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5 Great Golf Villages in Scotland

December 15, 2014

One of the great pleasures of playing golf in Scotland is strolling the quaint, bustling streets of a village after playing a round of golf. A wondrous place where you can carry your clubs through town and people stop and ask how you played. A friendly place where you can wander into a pub and moments later someone offers to buy you a pint. A place, too, where you see a crowd in front of a small shop and you fall in line with the locals for some fresh fish and chips.

As we all know, playing golf in this part of world rewards visitors with fantastic memories on and off the course. Everybody has their favorite village where golf is an integral part of everyday life in Scotland. Here are five of our favorites:

   1. St. Andrews, Scotland — While golf dominates its persona, St. Andrews, a village of 18,000 residents, can be thoroughly enjoyed by people who wouldn’t know a golf ball from a tennis ball. Brimming with historical sites, ancient churches and a variety of shops, pubs and restaurants, St. Andrews is also home to St. Andrews University, Scotland’s oldest university founded in 1413, the St. Andrews Aquarium, St. Andrews Botantic Garden and the British Golf Museum. A golfer’s nirvana, the town features the seven courses operated by the St. Andrews Links Trust and nearby layouts like the two courses at the Fairmont St. Andrews Bay and celebrated courses like Kingsbarns and Carnoustie.

2. North Berwick, Scotland — A seaside town in East Lothian about 45 minutes east of Edinburgh, North Berwick has postcard beauty with its harbor dotted with boats, stunning Victorian villas and classic fish and chips shops. It’s remindful of St. Andrews somewhat because its famous course, North Berwick Golf Club, is situated in the village similar to the Old Course. They’ve been teeing it up at the North Berwick Golf Club since the 17th century. Nearby places to play include The Glen and Whitekirk. East Lothian has a plethora of courses high on the Scotland play hit list such as Gullane, Dunbar and Muirfield.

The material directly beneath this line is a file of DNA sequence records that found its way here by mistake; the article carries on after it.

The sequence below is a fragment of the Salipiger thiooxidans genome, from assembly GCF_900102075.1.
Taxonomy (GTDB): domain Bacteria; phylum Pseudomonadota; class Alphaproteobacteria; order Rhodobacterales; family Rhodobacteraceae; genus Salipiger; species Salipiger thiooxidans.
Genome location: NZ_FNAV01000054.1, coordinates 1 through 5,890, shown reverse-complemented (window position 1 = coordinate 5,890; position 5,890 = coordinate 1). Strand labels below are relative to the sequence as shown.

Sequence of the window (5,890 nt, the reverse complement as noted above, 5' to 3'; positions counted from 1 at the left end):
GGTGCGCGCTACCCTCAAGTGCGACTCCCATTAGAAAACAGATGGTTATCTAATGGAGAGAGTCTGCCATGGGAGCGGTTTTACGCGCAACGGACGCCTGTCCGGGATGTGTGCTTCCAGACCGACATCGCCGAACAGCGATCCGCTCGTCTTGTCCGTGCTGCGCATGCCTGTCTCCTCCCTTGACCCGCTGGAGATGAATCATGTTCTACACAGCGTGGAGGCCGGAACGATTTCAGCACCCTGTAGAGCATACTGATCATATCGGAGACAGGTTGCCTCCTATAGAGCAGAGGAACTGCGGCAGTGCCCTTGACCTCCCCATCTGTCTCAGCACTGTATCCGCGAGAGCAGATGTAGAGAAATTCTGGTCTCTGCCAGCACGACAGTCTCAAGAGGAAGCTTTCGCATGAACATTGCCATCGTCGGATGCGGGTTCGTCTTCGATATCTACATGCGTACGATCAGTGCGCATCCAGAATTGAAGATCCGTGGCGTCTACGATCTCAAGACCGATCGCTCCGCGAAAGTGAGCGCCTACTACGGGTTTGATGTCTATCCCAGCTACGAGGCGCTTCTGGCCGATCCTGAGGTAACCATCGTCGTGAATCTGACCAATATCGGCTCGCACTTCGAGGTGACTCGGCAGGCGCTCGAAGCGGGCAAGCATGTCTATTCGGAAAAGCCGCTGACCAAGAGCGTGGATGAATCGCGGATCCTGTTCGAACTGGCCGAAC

3. Auchterader — Home to 4,000 residents, it’s laid out with a long main street (1.5 mile High Street) giving it the nickname of the Lang Toon (meaning long town). High Street is lined with unique shops, cafes and tearooms. Gleneagles Resort is located just outside the village, the luxury resort with three championship golf courses that will host the 2019 Solheim Cup. Located four miles from town is the Tullibardine Distillery for whisky lovers who want to sample some superb Highland single malt scotch whisky.

4. Prestwick – Located 34 miles north of Glasgow, the coastal town of Prestwick is Scotland’s oldest baronial burgh, dating back over a thousand years. Prestwick is the birthplace of the Open Championship, which was held at Prestwick Golf Course in 1860. Set on the Firth of Clyde, Prestwick is contiguous with the city of Ayr to the south. Surrounded by great golf, Prestwick is located only three miles from Royal Troon Golf Club.

5. Anstruther-Nine miles south-southeast of St Andrews, this village is a must stop for fish and chips lovers. There’s nothing better than enjoying the delicacy at an outdoor table overlooking the beautiful harbor. A fishing village, Anstruther has a special charm you’ll feel as you stroll along the cobble stone streets. During the summer months, you can also take a boat trip from Anstruther to the Isle of May to view the puffins. The best place to get fish and chips in town is the award-winning Anstruther Fish Bar on the harbor front.